05 Aug Watermelon Popsicles
Watermelon Popsicles. The only food item that sounds remotely interesting with temps over 100° is Watermelon Popsicles. Over 100° just happens to be what we’re experiencing here in Dallas this August and there’s no end in sight.
Every year at this time I lament as to why it is that I live in Dallas. Just ask my brother, Ted, who lives in chilly (85° in the summer) Illinois. It’s around mid-July that I place the call to him. “Why do I live here? It’s so freaking hot!”, I gripe. “I’ve been waiting for this call”, he says. “You say that every. single. year.” After 25 years, you’d think I’d be used to the oppressive heat and humidity. Yes, it’s hotter in other places and I’m thankful for the high powered air conditioning everywhere in this city, but it’s still MISERABLE.
The only thing that makes everything better? Watermelon popsicles. Even better? When the kids make the Watermelon Popsicles.
August is Kids Eat Right Month™, and what better time than now to get kids into the kitchen. I’ve been working with kiddos in the kitchen for over 15 years and for almost 7 now with my own kiddo (see above-that’s Ben enjoying his creation). It’s a passion of mine, really. In fact, check out this post or maybe this one to learn more about where I’m coming from when it comes to kids in the kitchen.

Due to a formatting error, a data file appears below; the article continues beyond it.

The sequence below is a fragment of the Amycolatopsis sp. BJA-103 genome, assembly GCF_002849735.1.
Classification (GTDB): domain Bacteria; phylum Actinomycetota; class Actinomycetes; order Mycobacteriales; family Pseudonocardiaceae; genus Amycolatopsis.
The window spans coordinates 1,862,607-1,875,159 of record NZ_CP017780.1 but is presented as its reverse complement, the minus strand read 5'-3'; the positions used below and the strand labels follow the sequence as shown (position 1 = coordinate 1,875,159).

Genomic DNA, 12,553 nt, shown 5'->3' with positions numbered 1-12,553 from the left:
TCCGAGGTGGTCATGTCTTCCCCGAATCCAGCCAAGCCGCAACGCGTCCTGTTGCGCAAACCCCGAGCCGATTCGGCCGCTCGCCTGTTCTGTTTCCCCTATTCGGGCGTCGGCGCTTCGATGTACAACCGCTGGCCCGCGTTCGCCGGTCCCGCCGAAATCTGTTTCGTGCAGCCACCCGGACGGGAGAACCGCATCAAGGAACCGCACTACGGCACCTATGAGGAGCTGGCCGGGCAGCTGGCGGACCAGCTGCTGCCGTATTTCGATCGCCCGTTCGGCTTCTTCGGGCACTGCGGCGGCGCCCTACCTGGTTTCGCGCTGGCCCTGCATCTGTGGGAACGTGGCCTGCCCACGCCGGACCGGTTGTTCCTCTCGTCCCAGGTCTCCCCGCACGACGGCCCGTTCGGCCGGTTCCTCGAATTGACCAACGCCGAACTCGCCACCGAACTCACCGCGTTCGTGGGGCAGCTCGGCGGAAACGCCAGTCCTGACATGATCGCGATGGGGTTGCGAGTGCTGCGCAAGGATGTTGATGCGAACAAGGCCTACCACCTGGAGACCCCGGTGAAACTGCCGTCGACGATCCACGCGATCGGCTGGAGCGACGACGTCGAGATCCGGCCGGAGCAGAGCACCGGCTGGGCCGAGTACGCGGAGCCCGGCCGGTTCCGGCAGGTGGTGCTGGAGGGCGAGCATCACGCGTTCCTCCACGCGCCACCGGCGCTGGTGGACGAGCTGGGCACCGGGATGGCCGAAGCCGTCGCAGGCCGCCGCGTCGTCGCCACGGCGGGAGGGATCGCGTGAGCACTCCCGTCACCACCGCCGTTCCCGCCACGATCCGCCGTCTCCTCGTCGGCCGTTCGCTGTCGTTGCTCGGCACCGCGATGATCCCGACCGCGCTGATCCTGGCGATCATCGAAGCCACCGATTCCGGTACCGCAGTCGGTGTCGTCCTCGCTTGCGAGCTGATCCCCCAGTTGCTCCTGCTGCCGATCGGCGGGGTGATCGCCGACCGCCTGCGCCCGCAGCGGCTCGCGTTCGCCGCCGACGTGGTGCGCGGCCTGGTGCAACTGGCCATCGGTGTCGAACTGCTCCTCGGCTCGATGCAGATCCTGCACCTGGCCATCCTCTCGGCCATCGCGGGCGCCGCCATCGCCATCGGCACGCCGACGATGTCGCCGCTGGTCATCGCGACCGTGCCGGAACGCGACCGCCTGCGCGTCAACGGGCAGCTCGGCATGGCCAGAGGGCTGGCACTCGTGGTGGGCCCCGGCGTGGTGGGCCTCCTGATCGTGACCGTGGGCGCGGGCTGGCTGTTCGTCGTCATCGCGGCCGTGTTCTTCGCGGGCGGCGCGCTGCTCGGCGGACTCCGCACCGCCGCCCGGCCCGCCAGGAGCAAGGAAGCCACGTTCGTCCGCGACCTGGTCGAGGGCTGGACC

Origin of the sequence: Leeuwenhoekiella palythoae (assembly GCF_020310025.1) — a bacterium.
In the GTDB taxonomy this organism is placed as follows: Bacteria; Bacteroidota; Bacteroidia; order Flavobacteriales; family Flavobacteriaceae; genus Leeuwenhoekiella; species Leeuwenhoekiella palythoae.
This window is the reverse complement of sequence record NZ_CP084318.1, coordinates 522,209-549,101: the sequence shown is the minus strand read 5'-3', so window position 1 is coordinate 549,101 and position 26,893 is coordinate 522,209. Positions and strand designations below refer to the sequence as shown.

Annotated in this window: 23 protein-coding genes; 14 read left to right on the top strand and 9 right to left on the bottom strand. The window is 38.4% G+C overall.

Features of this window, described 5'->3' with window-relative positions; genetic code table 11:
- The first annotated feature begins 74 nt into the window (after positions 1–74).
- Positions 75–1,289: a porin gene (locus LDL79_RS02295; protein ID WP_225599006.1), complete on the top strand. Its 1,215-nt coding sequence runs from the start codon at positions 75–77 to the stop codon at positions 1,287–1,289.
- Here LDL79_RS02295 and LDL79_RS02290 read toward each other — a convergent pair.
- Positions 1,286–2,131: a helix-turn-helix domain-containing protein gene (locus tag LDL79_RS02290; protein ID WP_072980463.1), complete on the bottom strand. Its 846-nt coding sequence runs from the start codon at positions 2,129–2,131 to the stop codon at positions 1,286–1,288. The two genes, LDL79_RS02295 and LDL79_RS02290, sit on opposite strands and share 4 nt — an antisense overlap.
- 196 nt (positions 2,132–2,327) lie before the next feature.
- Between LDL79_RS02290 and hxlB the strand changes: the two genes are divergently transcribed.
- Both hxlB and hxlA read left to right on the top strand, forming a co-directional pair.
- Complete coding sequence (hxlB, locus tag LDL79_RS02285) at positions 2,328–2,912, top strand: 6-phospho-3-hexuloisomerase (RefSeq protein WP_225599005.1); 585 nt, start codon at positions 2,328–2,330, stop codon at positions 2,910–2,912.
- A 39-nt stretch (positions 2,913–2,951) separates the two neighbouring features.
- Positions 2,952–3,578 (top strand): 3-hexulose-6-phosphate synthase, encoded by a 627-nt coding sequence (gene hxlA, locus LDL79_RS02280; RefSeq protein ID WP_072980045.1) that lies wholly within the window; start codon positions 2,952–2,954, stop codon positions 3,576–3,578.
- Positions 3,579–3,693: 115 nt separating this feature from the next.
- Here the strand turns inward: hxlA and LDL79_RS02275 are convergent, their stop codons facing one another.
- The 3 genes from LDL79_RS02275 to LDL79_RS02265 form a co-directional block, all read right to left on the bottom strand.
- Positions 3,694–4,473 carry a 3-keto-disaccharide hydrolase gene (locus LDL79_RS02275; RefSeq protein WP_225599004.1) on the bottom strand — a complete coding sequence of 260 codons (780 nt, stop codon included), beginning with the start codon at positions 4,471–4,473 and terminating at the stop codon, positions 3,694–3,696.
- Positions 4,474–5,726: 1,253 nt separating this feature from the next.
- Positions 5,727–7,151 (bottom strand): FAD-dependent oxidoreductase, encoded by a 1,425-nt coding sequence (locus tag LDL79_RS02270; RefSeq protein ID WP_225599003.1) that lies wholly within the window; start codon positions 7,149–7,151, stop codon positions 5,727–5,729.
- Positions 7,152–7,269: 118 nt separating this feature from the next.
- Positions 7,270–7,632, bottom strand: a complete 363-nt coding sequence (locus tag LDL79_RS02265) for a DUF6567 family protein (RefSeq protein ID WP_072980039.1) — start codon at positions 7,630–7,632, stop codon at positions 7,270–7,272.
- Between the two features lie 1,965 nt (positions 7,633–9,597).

From an early age, there are tasks we CAN and SHOULD give our kids in the kitchen. The first thing? Invite them into the kitchen with you. Why is this so important? Cooking and feeding themselves healthy foods is a skill that’s tough to come by these days. By starting early, we get a jump start on building kitchen confidence. Spending time together. Teaching your child something that’s important to you. Sharing family food memories. Creating new ones. The skill development becomes a beautiful by-product!
So, back to that watermelon popsicle. There’s no recipe–just some sort of stick or skewer (think popsicle or kabob) and watermelon wedges, spears, triangles–any old shape will do. Once the handle is placed, lay on a flat tray or pan-single layer and try to make sure they don’t touch-and freeze for 2 hours or until adequately frozen.
For those of you who prefer an actual recipe:
Watermelon wedges, spears, triangles or your preferred shape
Wooden or metal sticks or skewers
Insert stick or skewer into the rind of the watermelon. Lay skewered melon on a flat tray or baking sheet (single layer) and freeze 2 hours or until adequately frozen.
Works well with other melons, pineapple, grapes and strawberries, too!
I’m off to change into my bathing suit, grab a watermelon popsicle and hopefully chill out.